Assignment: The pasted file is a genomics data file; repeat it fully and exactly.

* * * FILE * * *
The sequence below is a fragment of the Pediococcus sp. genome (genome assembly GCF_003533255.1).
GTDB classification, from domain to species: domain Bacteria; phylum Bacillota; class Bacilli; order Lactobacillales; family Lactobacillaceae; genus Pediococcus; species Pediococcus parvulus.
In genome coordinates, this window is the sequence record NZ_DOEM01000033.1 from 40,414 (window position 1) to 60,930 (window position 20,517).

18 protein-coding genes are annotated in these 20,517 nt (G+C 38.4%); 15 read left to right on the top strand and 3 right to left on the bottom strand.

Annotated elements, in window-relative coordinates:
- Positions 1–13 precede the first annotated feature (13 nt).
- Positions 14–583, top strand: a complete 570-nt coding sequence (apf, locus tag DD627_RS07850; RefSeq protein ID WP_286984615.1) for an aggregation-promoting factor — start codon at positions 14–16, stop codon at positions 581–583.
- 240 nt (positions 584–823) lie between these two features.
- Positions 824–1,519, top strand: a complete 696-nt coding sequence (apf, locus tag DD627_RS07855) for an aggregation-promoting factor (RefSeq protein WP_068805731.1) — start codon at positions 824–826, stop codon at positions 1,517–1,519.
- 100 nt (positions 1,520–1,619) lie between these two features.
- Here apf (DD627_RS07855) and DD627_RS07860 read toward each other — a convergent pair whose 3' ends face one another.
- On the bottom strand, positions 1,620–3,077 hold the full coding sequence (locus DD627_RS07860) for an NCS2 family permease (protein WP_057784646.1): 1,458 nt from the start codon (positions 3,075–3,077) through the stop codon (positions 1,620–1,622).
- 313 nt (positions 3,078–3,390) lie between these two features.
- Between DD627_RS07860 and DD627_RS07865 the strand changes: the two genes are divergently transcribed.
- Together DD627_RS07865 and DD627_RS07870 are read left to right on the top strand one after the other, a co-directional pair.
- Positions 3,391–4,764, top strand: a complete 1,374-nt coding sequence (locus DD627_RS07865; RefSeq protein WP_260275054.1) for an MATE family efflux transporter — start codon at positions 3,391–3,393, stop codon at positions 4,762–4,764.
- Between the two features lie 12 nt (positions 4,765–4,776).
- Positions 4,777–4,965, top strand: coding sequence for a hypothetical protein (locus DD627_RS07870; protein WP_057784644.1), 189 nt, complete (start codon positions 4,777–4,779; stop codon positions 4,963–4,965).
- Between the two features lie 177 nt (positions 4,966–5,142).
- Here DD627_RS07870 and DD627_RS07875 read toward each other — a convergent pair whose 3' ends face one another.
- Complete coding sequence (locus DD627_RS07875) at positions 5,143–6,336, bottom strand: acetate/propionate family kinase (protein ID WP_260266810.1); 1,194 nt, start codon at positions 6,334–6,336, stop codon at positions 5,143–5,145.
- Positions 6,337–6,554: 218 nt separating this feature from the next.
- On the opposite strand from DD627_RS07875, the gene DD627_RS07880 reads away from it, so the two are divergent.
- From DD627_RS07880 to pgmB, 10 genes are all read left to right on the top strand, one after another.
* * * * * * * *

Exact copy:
The sequence below is a fragment of the Pediococcus sp. genome (genome assembly GCF_003533255.1).
GTDB classification, from domain to species: domain Bacteria; phylum Bacillota; class Bacilli; order Lactobacillales; family Lactobacillaceae; genus Pediococcus; species Pediococcus parvulus.
In genome coordinates, this window is the sequence record NZ_DOEM01000033.1 from 40,414 (window position 1) to 60,930 (window position 20,517).

18 protein-coding genes are annotated in these 20,517 nt (G+C 38.4%); 15 read left to right on the top strand and 3 right to left on the bottom strand.

Annotated elements, in window-relative coordinates:
- Positions 1–13 precede the first annotated feature (13 nt).
- Positions 14–583, top strand: a complete 570-nt coding sequence (apf, locus tag DD627_RS07850; RefSeq protein ID WP_286984615.1) for an aggregation-promoting factor — start codon at positions 14–16, stop codon at positions 581–583.
- 240 nt (positions 584–823) lie between these two features.
- Positions 824–1,519, top strand: a complete 696-nt coding sequence (apf, locus tag DD627_RS07855) for an aggregation-promoting factor (RefSeq protein WP_068805731.1) — start codon at positions 824–826, stop codon at positions 1,517–1,519.
- 100 nt (positions 1,520–1,619) lie between these two features.
- Here apf (DD627_RS07855) and DD627_RS07860 read toward each other — a convergent pair whose 3' ends face one another.
- On the bottom strand, positions 1,620–3,077 hold the full coding sequence (locus DD627_RS07860) for an NCS2 family permease (protein WP_057784646.1): 1,458 nt from the start codon (positions 3,075–3,077) through the stop codon (positions 1,620–1,622).
- 313 nt (positions 3,078–3,390) lie between these two features.
- Between DD627_RS07860 and DD627_RS07865 the strand changes: the two genes are divergently transcribed.
- Together DD627_RS07865 and DD627_RS07870 are read left to right on the top strand one after the other, a co-directional pair.
- Positions 3,391–4,764, top strand: a complete 1,374-nt coding sequence (locus DD627_RS07865; RefSeq protein WP_260275054.1) for an MATE family efflux transporter — start codon at positions 3,391–3,393, stop codon at positions 4,762–4,764.
- Between the two features lie 12 nt (positions 4,765–4,776).
- Positions 4,777–4,965, top strand: coding sequence for a hypothetical protein (locus DD627_RS07870; protein WP_057784644.1), 189 nt, complete (start codon positions 4,777–4,779; stop codon positions 4,963–4,965).
- Between the two features lie 177 nt (positions 4,966–5,142).
- Here DD627_RS07870 and DD627_RS07875 read toward each other — a convergent pair whose 3' ends face one another.
- Complete coding sequence (locus DD627_RS07875) at positions 5,143–6,336, bottom strand: acetate/propionate family kinase (protein ID WP_260266810.1); 1,194 nt, start codon at positions 6,334–6,336, stop codon at positions 5,143–5,145.
- Positions 6,337–6,554: 218 nt separating this feature from the next.
- On the opposite strand from DD627_RS07875, the gene DD627_RS07880 reads away from it, so the two are divergent.
- From DD627_RS07880 to pgmB, 10 genes are all read left to right on the top strand, one after another.